Paediatric brain tumours: The University of Cape Town experience from 1996 - 2017
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Brain tumours are the second most common malignancy in children(1) (2), and despite some advancements being made over the last 2 decades, patient outcomes in general remain poor when compared with other childhood cancers. Optimal treatment of children with brain tumours is challenging and expertise and resources are not widely available in South Africa. This is important because the outcomes of children with brain tumours depend critically on the expertise and resources of a multidisciplinary team tasked with their treatment. Despite the importance of paediatric brain tumours though, little is known about childhood brain tumours in South Africa as limited data have been published and there have been no funded studies to support research in this area. In addition, we know very little about the resources available across the country to treat these children. In international centres of excellence the best outcomes are achieved by combining good epidemiological data, strong multidisciplinary teams, centralization or regionalization of services, available resources, and a research foundation. To start, we need to know more about the patients presenting to us with brain tumours. PURPOSE The overall aim of this project was to collect epidemiological data for childhood brain tumours at a tertiary paediatric hospital in South Africa with a dedicated multidisciplinary team. METHODS Study design: A retrospective review of records of patients diagnosed with a primary brain tumour and who presented to Red Cross Children’s Hospital (RCCH) system from 1 January 1996 to 31 December 2017. 2 Patient selection & data collection: Patients were identified by combining databases and admission logs from paediatric neurosurgery, oncology, radiotherapy, histopathology and radiology. Data collected included: age at diagnosis, sex, province of referral, tumour site and diagnosis. RESULTS A total of 554 paediatric patients with primary brain tumours were identified over the study period. Tumours were more common among males (55.4%) and were located in the supratentorial compartment in 52%. The median age at diagnosis was 5.92 years. The commonest tumours were astrocytomas (n=114 patients; 20.3%), followed by medulloblastomas (incl. PNETs) (n=107 patients; 19.1%), and craniopharyngiomas (n=55; 9.8%). As expected, most patients referred and seen at RCCH/GSH were from the expected drainage area in the Western Cape (73%), but a significant number of referrals (27%) were from outside the province referrals, especially in the last 10 years. CONCLUSION Our findings were largely consistent with the published literature in terms of histological diagnosis, sex profile and age ranges for children diagnosed with brain tumours with some small differences possibly related to referral bias. More patients than expected were referred from outside of the province, which emphasizes the need for establishing an ongoing tumour database registry and co-ordinating patient care across institutions. A follow-up study to assess patient management and outcomes is of critical importance to assess resource availability and patient outcomes.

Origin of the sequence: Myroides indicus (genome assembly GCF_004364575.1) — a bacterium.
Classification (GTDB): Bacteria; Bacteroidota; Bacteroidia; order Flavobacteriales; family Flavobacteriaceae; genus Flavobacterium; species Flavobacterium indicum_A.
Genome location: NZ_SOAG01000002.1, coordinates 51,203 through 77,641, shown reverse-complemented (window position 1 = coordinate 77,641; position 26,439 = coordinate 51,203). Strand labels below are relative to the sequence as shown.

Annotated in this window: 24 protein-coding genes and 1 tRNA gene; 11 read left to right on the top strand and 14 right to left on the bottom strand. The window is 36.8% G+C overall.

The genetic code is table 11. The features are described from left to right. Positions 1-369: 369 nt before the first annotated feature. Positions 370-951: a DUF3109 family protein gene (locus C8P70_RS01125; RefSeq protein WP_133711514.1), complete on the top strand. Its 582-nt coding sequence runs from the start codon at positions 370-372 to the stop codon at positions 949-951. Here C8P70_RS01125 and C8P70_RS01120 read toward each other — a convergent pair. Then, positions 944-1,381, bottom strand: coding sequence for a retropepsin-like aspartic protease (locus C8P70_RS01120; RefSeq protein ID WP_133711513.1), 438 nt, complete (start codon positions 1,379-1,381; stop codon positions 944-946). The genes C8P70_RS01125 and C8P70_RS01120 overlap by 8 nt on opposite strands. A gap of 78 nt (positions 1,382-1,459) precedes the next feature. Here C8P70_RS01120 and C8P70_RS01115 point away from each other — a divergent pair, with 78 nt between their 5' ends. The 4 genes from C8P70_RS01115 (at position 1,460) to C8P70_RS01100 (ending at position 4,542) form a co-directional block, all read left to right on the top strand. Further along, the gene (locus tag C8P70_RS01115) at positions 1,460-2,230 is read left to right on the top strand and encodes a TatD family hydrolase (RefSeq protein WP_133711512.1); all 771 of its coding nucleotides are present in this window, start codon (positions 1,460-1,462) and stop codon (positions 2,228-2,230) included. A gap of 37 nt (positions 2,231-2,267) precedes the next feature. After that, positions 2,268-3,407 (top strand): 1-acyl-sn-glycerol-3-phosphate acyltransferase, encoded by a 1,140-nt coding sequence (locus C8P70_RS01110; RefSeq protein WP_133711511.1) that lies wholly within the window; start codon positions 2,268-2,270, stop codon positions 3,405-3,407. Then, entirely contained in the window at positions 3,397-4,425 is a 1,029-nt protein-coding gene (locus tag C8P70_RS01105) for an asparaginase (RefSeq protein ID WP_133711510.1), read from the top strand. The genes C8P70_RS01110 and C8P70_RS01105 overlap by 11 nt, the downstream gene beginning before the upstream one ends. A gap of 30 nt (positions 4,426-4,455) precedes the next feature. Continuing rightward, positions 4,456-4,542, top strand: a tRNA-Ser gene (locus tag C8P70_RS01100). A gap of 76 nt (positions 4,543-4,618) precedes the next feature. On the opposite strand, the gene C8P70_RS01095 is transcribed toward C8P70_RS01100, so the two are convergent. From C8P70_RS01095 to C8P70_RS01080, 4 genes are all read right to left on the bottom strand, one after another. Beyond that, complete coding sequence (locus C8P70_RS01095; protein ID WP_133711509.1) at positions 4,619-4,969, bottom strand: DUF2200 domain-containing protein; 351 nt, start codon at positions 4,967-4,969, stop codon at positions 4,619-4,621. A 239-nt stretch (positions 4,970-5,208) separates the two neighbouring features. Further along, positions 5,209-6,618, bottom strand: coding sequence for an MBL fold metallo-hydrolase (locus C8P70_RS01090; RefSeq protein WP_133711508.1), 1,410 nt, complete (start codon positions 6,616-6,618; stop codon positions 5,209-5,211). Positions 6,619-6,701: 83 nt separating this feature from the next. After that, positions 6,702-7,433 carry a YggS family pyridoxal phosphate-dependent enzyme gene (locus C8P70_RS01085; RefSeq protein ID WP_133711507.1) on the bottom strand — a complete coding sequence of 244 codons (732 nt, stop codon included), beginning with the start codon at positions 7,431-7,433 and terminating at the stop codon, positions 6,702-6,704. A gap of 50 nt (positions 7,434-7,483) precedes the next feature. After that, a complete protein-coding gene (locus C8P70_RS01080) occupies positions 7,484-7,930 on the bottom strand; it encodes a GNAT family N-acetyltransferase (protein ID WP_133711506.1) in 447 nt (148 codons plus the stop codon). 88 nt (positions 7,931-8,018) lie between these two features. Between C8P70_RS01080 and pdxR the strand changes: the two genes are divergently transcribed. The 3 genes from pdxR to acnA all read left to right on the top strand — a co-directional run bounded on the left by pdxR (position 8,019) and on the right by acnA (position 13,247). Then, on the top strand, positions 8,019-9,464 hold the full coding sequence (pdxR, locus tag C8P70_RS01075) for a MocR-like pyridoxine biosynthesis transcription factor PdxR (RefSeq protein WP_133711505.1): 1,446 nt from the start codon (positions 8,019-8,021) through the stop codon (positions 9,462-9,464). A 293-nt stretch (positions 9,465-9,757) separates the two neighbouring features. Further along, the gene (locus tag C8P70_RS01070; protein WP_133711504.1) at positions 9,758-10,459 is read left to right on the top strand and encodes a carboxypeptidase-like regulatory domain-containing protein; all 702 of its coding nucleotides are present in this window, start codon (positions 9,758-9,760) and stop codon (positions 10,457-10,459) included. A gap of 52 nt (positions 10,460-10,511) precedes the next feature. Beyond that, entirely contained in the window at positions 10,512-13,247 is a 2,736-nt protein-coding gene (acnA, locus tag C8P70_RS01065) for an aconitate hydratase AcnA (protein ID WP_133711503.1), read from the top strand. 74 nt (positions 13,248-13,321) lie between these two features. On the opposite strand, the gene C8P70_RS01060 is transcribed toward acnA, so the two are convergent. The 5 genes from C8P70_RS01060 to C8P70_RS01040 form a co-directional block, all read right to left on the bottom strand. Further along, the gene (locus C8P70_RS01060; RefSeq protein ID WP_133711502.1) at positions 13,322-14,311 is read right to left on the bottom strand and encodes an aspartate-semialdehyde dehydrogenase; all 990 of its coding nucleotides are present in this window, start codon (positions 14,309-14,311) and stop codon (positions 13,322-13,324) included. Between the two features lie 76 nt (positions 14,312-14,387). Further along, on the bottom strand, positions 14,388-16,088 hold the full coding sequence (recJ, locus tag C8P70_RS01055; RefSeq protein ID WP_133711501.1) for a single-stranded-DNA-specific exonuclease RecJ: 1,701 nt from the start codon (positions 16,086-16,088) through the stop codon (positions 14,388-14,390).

Arnold-Day, C. 2019. Paediatric brain tumours: The University of Cape Town experience from 1996 - 2017. . ,Faculty of Health Sciences ,Division of Paediatric Surgery.